He’s called that for a reason.
He’s also known as the “People’s Pope.” Pope Francis, who was born Jorge Mario Bergoglio is the current Pope of the Catholic Church. Aside from Blessed Pope John Paul II, I really like Pope Francis because he is just like everyone else. He puts his pants on one leg at time. Or–in his case–his robe one arm at a time (although I really hope he’s wearing pants underneath his robe). I wouldn’t want Pope Francis to go commando during Sunday mass.
I normally don’t write about religious stuff on my blog. Well, I have never written religious stuff on my blog. But, since we just passed Palm Sunday and are entering Passover and Easter, I felt it was appropriate to write about Pope Francis. You may ask me what my religion is–I am Catholic. Do I go to church every Sunday? No. I take my dog to puppy training classes every Sunday. Do I pray to God? Yes. I pray every single day in my own way; however primitive it may be. Do I pray the rosary? Yes, I do. I started doing this last year after our second visit to Rome. I bought a rosary made out of crushed roses and learned how to pray from it properly. I now do it as a form a meditation when I go to bed at night.
You’re thinking, You? Seriously? Believe it or not, I do have other facets in my life that you don’t know about. Some are worth writing about, while others–let’s just say I keep some things to myself in order to protect the innocent, or not so innocent.
Anyway, I digress….
Pope Francis is the first Pontiff to choose the name, Francis, in honor of St. Francis of Assisi. He is also the first Jesuit Pope, the first Pope from the Americas, the first Pope from the Southern Hemisphere and the first non-European Pope since Pope Gregory III in 741 (that’s 1272 years ago). I was told there would be no math during my blog writing, so I had to consult the internet just to be sure.
Pope Francis didn’t choose the church as his life’s work. When he was younger, he was a chemical technician and a nightclub bouncer as well as a janitor who swept floors before he entered the seminary. He came from a background just like you and me.
What I love about Pope Francis is his humility and concern for the poor. If anyone has ever visited Rome, you see first hand what poor is. There are Americans who are also very poor, but when you see a woman sitting on a sidewalk holding a six month old baby as she is asking for food, it’s extremely humbling. A lot of people live on the streets; lepers are a common occurrence. So disfigured, they often hobble at a snails pace because their feet are extremely mangled, or they have no shoes.
Pope Francis wants to build relationships between people of all backgrounds, which probably explains why he prefers to live a simpler lifestyle compared to previous Popes. He lives in the guest house rather than the papal apartments, and favors simpler vestments which are devoid of jewels and special ornamentation. Even when he was a cardinal, Pope Francis lived in a small apartment rather than in the large and elegant bishop’s residence. He took public transportation and cooked his own meals. Again, he wanted to live a simple life–just like you and me.
He will jump into crowds (as seen on Palm Sunday), to take selfies with younger people. You can see on his face the feeling of happiness he has in providing the same feeling of happiness to those who truly adore him.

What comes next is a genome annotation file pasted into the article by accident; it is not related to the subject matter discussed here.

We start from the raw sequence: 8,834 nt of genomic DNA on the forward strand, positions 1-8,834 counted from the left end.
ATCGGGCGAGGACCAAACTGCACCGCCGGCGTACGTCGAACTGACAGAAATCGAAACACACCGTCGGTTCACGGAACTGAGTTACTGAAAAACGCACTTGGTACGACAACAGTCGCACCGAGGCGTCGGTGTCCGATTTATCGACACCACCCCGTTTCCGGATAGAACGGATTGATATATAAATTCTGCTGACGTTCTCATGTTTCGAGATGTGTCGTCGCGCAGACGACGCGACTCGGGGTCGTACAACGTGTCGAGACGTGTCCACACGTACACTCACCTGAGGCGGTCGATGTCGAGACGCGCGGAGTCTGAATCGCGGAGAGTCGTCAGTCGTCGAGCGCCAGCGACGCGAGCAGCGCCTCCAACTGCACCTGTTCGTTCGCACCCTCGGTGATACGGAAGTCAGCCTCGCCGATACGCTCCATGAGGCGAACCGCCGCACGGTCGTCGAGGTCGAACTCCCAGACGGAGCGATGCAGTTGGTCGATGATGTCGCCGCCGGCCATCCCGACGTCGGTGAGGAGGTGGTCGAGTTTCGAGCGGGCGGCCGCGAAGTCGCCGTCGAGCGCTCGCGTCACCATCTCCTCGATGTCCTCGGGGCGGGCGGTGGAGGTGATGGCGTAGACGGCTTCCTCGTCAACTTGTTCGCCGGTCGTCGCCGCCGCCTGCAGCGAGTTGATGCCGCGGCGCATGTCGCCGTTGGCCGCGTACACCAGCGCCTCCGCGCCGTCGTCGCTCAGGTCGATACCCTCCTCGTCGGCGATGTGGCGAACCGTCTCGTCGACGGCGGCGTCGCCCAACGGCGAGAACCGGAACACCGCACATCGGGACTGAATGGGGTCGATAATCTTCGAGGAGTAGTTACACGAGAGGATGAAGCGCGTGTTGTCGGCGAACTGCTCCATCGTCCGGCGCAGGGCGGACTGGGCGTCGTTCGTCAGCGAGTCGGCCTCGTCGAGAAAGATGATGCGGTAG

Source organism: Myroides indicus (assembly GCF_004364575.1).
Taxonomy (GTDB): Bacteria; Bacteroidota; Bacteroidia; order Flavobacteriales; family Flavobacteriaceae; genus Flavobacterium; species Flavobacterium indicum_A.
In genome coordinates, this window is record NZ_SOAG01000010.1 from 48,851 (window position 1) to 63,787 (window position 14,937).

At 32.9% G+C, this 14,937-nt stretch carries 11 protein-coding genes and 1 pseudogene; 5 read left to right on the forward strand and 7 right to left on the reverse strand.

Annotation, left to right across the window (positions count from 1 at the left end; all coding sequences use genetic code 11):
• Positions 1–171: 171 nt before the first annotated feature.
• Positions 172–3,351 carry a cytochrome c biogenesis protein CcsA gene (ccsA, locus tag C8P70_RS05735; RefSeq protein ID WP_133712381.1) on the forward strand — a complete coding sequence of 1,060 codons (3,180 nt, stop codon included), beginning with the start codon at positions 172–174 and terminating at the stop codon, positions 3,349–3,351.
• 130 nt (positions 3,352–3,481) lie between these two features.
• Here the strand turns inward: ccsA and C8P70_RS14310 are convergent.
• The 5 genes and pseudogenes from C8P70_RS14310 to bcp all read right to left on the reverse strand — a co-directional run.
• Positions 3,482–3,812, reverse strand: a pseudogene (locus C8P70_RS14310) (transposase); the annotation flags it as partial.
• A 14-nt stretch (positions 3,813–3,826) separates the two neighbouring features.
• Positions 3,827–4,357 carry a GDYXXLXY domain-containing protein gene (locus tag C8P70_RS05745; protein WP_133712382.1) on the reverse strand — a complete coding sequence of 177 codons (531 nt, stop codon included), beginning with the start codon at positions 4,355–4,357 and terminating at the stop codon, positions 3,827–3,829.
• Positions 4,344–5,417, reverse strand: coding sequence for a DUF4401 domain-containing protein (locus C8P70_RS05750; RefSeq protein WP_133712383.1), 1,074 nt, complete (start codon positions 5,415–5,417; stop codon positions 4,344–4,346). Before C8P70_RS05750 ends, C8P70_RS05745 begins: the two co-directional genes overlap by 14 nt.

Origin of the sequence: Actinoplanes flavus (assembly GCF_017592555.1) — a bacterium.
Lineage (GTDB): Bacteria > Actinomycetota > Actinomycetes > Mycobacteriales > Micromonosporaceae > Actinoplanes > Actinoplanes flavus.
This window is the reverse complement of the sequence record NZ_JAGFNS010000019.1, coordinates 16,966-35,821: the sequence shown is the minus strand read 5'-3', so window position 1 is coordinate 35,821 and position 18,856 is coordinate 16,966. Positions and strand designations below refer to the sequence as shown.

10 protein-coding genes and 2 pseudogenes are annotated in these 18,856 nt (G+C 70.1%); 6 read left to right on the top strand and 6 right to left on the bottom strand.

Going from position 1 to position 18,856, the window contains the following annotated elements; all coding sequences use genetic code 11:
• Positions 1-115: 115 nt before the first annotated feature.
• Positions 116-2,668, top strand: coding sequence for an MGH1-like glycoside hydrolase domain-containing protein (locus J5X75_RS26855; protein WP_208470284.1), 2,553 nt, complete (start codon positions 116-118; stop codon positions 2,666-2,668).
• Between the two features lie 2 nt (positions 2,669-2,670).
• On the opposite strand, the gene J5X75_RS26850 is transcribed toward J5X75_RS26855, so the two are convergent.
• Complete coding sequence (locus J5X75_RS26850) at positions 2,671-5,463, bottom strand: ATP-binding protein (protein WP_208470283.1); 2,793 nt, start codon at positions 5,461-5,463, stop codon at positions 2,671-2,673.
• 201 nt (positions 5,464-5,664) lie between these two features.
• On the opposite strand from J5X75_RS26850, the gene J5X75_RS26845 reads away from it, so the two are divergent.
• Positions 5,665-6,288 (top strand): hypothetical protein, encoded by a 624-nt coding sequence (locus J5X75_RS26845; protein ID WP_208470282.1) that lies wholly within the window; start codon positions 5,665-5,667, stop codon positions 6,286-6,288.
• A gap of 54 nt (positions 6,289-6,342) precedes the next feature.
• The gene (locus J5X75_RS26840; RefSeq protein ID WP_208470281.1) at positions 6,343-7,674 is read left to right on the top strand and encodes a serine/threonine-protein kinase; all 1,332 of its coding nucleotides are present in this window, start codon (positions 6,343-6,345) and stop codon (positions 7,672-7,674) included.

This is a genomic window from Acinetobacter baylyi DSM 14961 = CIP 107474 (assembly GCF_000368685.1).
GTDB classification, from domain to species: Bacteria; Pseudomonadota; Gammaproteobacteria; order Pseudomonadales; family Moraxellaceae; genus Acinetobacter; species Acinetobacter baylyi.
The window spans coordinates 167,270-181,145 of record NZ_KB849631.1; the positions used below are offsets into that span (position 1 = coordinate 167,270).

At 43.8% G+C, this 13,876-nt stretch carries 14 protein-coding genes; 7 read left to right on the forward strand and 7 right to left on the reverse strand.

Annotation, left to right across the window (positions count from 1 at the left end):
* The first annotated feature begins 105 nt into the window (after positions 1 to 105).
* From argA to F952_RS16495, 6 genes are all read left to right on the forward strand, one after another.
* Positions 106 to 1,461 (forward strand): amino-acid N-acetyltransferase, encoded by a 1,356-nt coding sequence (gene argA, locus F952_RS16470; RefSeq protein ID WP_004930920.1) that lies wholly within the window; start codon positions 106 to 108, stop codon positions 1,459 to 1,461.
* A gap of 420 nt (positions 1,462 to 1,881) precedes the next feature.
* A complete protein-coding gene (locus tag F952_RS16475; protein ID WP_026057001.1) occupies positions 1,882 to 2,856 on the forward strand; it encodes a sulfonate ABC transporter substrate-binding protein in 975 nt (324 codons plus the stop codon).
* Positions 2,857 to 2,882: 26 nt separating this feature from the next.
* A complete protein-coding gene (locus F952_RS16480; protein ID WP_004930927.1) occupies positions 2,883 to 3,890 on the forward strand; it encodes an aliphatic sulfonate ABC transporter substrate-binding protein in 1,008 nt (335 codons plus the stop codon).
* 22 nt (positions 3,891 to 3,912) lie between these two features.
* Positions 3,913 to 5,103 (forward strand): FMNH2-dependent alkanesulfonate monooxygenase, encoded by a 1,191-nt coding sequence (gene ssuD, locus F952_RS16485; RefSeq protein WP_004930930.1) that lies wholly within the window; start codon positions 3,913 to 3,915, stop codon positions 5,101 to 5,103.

His actions tell others that he is not above everyone else–he wants people to join together to make the world a better place to live. There was a small child who approached him during mass on a certain Sunday afternoon. The Pope didn’t push him aside. Rather, he allowed the small boy to stand by him while he spoke to the masses. He didn’t see the child as a threat. He didn’t see the child as a distraction. The child, to him, was an innocent boy who loved him.
The Pope showed his love back by letting the boy stand by him.
He showed his humility with regard to people who didn’t believe in God writing an open letter to the founder of La Repubblica newspaper, Eugenio Scalfari, “You ask me if the God of the Christians forgives those who don’t believe and who don’t seek the faith. I start by saying–and this is the fundamental thing–that God’s mercy has no limits if you go to him with a sincere and contrite heart. The issue for those who do not believe in God is to obey their conscience. Sin, even for those who have no faith, exists when people disobey their conscience.”
Although Pope Francis speaks native Spanish, he is conversant in Latin, Italian, German, French, Portuguese, English and Ukrainian. I speak some Italian, but most are four letter words which I learned from my mom at a young age.
He is known to have liberal, moderate values. He has shaken up the Vatican to bring bishops and cardinals into the current century by stating that, “If a person is gay and seeks God and has good will, who am I to judge them?” He went on to say, “I truly understand that God shows no partiality, but in every nation anyone who respects God and does what is right, is acceptable.” Pope Francis is open to more women in the clergy, and considered the use of contraception to prevent disease be permissible. Some may not agree with his sentiments, but I do. There are a lot of third world countries where children are born into an unhealthy life. As they grow older, some are put into child labor camps comparable to slavery and are abused. Why should these children be exposed to such exploitation?
I think Pope Francis is a modern Pope conveying a tolerant message. He uses various media outlets to speak to people, and truly wants to change the Catholic Church’s doctrine on various controversial issues to be more in alignment with how people live today. I mean, let’s face it: the Catholic Church is in dire need of some changes. If anyone can make those changes, I definitely think the People’s Pope can do it.